Moving marine to mainstream

Published on Tuesday, 28 June 2011 07:47
Posted by Scott Buckler

Cash to take marine power devices to the next level of development has been announced by Climate Change Minister Greg Barker on a visit to Pelamis Wave Power at Leith Docks in Edinburgh (June 28th)

Generating energy from the power of waves or tides has the potential to meet 15-20% of the UK’s current electricity demand by 2050 as well as helping to reduce emissions to fight climate change.

Up to £20 million from DECC’s budget of over £200 million to fund low carbon technologies, announced at the Spending Review, will help progress the development of marine devices from the current large scale prototypes to bigger formations in the sea.

Greg Barker said:

Marine power has huge potential in the UK not just in contributing to a greener electricity supply and cutting emissions, but in supporting thousands of jobs in a sector worth a potential £15 billion to the economy to 2050.

“Britain can be a world leader as we have decades of expertise in offshore industries and the most advanced devices are already being developed here. Our geography gives us access to rich marine resources which act as a natural laboratory to test and run devices in realistic conditions, especially in Scotland and the South West where innovative work is already being carried out.

“The money we’re announcing today will take marine power to the next stage of development in the UK and a step closer to being a real contender in the future energy market.”

The scheme is expected to open in spring next year and, subject to a value for money assessment, will support two projects to test prototypes in array formations – the final development stage in generating large scale electricity from marine power prior to commercial roll out.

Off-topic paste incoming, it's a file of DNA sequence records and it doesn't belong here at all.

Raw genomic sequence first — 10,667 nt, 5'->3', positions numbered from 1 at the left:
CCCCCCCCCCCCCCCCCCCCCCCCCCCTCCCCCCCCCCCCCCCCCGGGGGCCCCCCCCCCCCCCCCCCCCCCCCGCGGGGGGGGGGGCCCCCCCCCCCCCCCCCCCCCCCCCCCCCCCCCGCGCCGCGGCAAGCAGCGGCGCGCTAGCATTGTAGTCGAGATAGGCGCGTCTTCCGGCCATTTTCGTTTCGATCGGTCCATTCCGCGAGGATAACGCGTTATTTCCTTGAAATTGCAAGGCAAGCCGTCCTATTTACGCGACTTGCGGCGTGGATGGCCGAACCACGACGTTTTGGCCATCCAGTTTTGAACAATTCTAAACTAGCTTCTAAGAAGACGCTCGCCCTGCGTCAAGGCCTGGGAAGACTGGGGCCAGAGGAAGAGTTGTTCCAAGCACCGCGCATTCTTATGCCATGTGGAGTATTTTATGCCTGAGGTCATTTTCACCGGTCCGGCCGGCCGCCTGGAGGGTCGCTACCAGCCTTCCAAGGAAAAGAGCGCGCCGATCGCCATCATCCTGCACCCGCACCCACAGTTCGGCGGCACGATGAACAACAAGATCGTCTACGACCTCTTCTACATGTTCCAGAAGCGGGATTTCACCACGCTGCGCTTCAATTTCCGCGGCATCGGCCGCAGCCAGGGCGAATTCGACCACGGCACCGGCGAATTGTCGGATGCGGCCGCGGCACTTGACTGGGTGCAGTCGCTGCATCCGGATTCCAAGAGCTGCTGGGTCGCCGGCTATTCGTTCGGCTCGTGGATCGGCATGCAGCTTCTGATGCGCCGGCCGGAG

Further help for marine power

To help develop and commercialise wave and tidal technology, the UK has the most comprehensive marine energy support programme in the world. This provides help from the earliest stages of university research through to demonstration and roll-out under the Renewables Obligation.

The Government provides support across the sector with early-stage research and development funding for marine energy provided through the Research Councils’ SuperGen Marine programme. Later-stage technology development and demonstration funding is provided through various bodies, such as the Technology Strategy Board (TSB), the Carbon Trust and the Energy Technologies Institute (ETI).
Under the banded Renewables Obligation, wave and tidal technologies currently receive an enhanced level of ROCs for each MWh of eligible generation produced.  A banding review is currently underway for ROC levels in the UK.

Also today, Greg Barker will chair the second meeting of the UK Marine Energy Programme Board, which was set up to help advance the industry, at Edinburgh University.

At the meeting the Minister will meet key marine energy experts and hear from representatives from Regen South West who will present their ideas on how Marine Energy Parks can be set up. This follows from the first UK Marine Energy Programme Board meeting, held in Exeter on 31st January, where Greg Barker announced plans to create Marine Energy Parks.

 

Source: DECC

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